Even if the kitten isn’t a particular breed, ask if it is likely to be long haired. If one or both parents are long haired then the kitten may well be too. This will help you to decide if you are happy to take on the responsibility of putting in the extra time into getting the kitten used to being groomed, so that it can be groomed throughout its life without stress. Many long haired cats that have not been introduced to being groomed at a young age, can be fearful of being groomed, resulting in their fur becoming matted, which is uncomfortable and often painful. As a result, they then have to be sedated and groomed, or even shaved, throughout their lives at the vets.

When you visit the kitten, check if there are lots of other cats and kittens in the home. Large numbers of cats can increase stress amongst the cats and reduce the cats’ ability to fight disease. It may also reduce the ability of the breeder/owner to keep everything as clean as necessary to minimise the risk. The breeder/owner may also struggle to give each kitten the attention it needs.  Check if the environment is clean, including the food and water bowls, litter trays and beds.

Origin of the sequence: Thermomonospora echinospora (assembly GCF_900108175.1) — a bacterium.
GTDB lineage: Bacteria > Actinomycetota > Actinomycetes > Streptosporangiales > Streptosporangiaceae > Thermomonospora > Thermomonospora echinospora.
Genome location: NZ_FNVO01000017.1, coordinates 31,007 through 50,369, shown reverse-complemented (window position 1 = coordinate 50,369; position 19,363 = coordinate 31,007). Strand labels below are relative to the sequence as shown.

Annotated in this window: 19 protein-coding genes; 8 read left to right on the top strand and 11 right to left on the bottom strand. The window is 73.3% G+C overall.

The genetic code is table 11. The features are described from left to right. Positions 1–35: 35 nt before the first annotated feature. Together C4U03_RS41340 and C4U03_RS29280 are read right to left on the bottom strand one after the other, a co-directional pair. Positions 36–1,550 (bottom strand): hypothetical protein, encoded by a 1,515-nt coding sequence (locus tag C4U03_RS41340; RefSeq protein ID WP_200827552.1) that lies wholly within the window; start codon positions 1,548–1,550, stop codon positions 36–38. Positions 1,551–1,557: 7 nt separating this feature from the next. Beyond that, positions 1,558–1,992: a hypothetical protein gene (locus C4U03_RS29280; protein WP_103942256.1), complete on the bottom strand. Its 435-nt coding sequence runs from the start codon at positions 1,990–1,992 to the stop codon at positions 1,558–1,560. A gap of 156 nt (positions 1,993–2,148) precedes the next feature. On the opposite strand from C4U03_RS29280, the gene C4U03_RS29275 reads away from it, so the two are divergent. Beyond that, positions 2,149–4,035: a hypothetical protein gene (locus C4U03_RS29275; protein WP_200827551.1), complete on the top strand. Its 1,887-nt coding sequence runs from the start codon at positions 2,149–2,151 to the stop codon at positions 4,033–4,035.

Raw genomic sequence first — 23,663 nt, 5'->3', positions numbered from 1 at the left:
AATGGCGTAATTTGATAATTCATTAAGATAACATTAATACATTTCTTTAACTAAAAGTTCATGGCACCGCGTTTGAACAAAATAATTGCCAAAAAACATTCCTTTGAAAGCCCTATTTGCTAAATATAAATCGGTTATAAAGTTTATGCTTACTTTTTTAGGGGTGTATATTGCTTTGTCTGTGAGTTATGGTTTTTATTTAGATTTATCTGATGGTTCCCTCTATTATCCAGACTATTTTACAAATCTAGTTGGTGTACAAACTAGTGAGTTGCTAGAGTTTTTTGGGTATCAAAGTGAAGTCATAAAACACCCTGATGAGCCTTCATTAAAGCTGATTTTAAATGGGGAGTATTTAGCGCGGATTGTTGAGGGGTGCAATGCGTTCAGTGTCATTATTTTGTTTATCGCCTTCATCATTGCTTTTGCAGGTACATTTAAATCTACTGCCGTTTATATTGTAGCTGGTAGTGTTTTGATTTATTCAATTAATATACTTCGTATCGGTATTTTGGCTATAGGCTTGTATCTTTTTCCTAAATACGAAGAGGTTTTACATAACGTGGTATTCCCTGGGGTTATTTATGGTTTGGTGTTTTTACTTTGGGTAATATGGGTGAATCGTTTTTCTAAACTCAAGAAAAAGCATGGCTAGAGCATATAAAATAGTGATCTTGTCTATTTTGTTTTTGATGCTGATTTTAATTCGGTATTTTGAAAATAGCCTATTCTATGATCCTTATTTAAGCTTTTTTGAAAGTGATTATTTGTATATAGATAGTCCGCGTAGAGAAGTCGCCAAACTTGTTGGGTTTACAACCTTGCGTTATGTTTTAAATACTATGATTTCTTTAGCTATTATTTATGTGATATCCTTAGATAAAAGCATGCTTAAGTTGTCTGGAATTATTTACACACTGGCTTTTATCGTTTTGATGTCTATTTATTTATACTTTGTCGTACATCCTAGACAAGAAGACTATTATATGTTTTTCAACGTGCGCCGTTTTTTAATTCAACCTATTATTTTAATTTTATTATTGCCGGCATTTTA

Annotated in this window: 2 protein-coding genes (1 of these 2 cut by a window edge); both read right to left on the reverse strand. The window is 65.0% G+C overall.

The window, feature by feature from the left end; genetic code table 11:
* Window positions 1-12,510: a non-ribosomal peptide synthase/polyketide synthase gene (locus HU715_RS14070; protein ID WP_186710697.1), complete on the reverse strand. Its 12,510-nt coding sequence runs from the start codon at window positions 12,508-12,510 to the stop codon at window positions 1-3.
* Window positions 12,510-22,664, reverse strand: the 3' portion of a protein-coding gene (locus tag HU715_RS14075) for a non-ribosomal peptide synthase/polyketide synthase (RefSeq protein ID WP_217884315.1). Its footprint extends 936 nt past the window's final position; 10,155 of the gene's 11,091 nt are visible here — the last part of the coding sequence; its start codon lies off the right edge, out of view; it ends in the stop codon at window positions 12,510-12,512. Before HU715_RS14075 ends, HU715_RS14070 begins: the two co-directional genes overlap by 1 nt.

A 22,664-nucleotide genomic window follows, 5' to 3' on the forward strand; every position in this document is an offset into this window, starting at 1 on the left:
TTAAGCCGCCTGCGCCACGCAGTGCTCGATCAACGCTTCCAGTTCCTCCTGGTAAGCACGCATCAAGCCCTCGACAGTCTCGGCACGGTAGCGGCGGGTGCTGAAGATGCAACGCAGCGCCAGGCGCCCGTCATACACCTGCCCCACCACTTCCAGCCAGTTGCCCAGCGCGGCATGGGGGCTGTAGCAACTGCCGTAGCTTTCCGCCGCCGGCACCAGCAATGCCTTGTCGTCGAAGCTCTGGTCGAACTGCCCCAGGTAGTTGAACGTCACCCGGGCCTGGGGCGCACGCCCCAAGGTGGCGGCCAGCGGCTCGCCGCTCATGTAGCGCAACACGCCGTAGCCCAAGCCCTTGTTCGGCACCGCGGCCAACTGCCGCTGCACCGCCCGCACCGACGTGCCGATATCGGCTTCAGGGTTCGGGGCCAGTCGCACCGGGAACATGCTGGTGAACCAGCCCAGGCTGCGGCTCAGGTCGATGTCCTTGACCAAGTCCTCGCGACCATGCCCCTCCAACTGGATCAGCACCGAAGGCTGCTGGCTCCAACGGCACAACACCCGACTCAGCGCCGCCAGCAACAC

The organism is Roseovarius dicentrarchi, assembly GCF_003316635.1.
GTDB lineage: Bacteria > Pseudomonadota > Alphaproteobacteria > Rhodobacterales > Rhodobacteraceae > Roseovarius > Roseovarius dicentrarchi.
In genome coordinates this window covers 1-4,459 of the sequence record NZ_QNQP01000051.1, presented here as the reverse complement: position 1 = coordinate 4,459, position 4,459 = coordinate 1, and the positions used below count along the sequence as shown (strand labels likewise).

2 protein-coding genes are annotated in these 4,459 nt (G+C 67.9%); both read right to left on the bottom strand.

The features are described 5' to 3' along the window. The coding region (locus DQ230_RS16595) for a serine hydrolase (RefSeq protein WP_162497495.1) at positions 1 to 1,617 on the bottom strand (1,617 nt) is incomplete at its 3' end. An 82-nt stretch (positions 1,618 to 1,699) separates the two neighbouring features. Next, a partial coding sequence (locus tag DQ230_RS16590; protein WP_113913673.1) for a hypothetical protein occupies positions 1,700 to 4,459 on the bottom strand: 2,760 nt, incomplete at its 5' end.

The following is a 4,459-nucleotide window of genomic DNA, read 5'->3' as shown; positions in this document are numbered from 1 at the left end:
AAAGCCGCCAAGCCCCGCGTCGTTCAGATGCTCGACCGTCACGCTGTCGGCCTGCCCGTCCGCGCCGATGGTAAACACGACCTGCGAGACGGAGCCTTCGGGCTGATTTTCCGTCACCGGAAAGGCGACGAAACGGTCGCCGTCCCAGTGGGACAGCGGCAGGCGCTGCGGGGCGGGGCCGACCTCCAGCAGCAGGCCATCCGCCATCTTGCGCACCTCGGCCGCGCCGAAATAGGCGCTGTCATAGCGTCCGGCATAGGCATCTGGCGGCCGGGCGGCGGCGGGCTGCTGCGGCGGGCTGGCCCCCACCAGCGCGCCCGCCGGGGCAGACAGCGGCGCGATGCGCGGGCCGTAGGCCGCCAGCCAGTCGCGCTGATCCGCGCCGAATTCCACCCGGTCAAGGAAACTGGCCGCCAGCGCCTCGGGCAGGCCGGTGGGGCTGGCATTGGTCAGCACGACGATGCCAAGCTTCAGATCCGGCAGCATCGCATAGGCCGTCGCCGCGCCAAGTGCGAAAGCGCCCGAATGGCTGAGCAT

Check the kitten looks healthy and ask if it has been treated for worms and fleas. Ask if the kitten will have any of its vaccinations, be microchipped, insured and if it will be neutered before you take it home. This will help you to work out what costs you may have to incur when you get the kitten home.

Find out what the kitten has been eating and ask if you can take a little of this home with the kitten to tide you over until you can buy some. It is important not to change a kitten’s diet suddenly – any change of diet must be gradual to avoid stomach upsets and having something stay constant as it transitions to its new home, will lessen the stress. The same applies to cat litter and the tray it has been using – try to use the same type of tray and litter when settling the kitten into your home.